If Nograles and the administration congressmen succeed in amending the Constitution, Cruz pointed out, it would be an opportunity to lift the term limits of elected officials, including Mrs. Arroyo.

Nograles, on the other hand, said the arguments on Cha-cha would never end.

“These protests (against Charter change) will go on forever in the Philippines because even while we all agree that we need to amend the Constitution, partisan politics always gets in the way,” he said.

“Some of the people who are instigating these protests are the very same people who are staunchly defending Charter change when they were the ones who are still in power. When will this end?” he asked.

At the same time, Nograles urged the Supreme Court to step in and give a clear interpretation of the constitutional provisions on the modes of amending the Charter.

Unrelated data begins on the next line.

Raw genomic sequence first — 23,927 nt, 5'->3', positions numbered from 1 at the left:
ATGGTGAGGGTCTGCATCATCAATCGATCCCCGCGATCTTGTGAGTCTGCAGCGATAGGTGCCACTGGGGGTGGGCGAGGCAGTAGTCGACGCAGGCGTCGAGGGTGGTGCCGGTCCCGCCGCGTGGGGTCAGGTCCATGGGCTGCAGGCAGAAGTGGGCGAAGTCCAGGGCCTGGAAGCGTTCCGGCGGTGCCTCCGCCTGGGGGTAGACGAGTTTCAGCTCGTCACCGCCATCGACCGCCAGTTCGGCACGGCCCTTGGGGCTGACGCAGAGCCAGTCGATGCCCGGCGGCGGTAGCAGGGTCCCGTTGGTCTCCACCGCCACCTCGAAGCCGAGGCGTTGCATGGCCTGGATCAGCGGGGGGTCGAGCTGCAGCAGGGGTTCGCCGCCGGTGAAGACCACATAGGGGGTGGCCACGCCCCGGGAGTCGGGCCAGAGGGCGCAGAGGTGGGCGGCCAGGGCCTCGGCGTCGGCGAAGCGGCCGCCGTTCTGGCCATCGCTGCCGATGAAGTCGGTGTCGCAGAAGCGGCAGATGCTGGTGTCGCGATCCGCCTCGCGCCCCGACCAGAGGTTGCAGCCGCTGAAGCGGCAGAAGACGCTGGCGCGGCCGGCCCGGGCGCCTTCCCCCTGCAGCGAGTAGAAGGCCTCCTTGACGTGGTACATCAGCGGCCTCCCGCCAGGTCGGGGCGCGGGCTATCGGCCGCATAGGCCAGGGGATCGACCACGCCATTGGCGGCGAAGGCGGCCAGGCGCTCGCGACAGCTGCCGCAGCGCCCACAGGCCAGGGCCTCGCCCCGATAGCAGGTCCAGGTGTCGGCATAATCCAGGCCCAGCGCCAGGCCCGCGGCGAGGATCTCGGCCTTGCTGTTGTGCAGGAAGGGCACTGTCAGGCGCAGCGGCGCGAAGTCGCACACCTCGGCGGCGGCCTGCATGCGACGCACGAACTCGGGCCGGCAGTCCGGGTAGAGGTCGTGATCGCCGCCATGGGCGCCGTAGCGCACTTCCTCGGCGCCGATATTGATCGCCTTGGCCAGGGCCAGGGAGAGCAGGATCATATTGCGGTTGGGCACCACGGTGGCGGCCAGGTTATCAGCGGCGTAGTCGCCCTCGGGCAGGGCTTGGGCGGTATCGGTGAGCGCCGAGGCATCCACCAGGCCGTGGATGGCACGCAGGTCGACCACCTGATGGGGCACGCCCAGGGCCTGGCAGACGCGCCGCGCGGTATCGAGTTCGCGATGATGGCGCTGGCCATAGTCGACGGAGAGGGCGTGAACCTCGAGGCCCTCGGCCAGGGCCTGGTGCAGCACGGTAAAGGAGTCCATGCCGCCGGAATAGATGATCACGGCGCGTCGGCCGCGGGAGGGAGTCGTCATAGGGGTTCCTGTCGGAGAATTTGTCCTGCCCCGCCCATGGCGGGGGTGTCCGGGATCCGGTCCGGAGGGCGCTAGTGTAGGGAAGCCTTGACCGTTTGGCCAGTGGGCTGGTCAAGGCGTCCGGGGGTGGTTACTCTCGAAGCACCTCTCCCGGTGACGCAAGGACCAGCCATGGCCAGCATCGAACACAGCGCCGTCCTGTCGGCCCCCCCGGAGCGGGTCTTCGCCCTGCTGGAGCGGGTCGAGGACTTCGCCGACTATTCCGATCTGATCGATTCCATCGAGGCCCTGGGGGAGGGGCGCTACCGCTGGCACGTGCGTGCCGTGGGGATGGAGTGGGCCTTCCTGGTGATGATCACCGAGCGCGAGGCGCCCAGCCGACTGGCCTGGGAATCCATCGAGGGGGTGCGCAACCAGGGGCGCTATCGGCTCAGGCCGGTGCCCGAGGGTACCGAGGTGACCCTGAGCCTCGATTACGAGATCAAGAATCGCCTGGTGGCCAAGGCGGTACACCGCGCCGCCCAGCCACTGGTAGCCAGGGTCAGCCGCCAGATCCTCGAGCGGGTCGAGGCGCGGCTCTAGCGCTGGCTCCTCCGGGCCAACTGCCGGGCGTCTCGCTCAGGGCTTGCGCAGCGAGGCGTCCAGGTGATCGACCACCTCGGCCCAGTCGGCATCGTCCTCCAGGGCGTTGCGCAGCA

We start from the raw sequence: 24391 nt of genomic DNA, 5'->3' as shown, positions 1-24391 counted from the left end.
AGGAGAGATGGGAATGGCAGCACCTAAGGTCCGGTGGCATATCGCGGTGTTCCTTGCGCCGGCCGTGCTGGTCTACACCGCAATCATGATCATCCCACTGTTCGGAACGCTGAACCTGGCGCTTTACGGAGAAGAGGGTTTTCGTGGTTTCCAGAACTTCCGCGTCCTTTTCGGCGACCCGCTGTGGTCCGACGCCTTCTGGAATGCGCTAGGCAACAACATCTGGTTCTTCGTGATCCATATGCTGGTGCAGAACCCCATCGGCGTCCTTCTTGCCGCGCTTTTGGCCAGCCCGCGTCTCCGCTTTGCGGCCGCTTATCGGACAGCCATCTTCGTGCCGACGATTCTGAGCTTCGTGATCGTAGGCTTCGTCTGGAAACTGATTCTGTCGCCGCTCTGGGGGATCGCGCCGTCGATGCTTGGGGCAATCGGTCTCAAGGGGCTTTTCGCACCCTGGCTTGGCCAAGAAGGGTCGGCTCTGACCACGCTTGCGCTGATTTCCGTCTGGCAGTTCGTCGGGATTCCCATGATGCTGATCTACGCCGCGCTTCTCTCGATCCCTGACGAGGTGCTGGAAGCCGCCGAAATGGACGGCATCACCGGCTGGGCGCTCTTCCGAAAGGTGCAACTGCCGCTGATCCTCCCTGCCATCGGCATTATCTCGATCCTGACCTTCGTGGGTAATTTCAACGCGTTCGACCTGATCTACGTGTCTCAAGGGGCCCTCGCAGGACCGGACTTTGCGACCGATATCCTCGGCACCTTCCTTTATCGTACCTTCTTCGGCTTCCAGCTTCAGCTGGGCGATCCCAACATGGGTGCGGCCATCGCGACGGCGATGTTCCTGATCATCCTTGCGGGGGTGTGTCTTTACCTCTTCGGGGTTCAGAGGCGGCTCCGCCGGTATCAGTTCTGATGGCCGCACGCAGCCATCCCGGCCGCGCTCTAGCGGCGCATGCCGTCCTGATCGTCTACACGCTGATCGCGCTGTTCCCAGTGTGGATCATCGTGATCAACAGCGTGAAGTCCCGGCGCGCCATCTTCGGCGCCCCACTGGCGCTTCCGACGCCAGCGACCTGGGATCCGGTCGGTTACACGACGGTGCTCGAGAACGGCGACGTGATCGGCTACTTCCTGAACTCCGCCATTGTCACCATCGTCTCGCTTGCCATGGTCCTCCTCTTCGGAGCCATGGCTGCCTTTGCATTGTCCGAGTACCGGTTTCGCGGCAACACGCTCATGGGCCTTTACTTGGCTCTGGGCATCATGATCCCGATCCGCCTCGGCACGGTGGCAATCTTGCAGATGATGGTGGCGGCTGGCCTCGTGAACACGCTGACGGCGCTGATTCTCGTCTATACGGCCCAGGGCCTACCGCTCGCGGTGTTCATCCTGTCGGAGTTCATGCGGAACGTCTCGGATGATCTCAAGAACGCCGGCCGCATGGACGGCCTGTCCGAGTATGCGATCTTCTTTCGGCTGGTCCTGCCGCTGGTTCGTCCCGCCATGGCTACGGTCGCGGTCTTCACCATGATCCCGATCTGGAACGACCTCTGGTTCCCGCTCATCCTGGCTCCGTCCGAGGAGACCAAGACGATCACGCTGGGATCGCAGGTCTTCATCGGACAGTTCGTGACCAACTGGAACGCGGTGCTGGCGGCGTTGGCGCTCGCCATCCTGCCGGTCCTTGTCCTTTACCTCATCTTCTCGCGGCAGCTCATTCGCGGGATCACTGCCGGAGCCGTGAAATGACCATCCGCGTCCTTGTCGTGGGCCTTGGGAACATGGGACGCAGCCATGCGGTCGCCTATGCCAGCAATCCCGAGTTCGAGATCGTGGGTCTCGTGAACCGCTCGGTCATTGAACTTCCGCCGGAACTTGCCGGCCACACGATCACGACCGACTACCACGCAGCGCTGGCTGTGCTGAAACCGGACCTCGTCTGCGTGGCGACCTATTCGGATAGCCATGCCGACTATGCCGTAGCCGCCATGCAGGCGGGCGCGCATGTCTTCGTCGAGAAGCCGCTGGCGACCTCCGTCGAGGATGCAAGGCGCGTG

Nograles said he would take the congressional recess as an opportunity to exchange ideas with key leaders of Congress on the issue.

The Speaker admitted that he is still at a loss on what to do next with the controversial HR 1109.

Nograles also clarified the approval of HR 1109 does not mean that the House can already convene itself into a constituent assembly in late July, when Congress will resume session after President Arroyo delivers her last State-of-the-Nation Address (SONA).

“I am not going to convene anything,” Nograles said.

“We need the period for consultations with House and Senate leaders and other sectors to get a clear picture of what to do next. Frankly, we are still in legal disagreement as to the procedures to follow after the approval of Resolution 1109. I therefore need to clear the air as to the legal procedure,” he said. – With Evelyn Macairan and Eva Visperas


Chief News Editor: Sol Jose Vanzi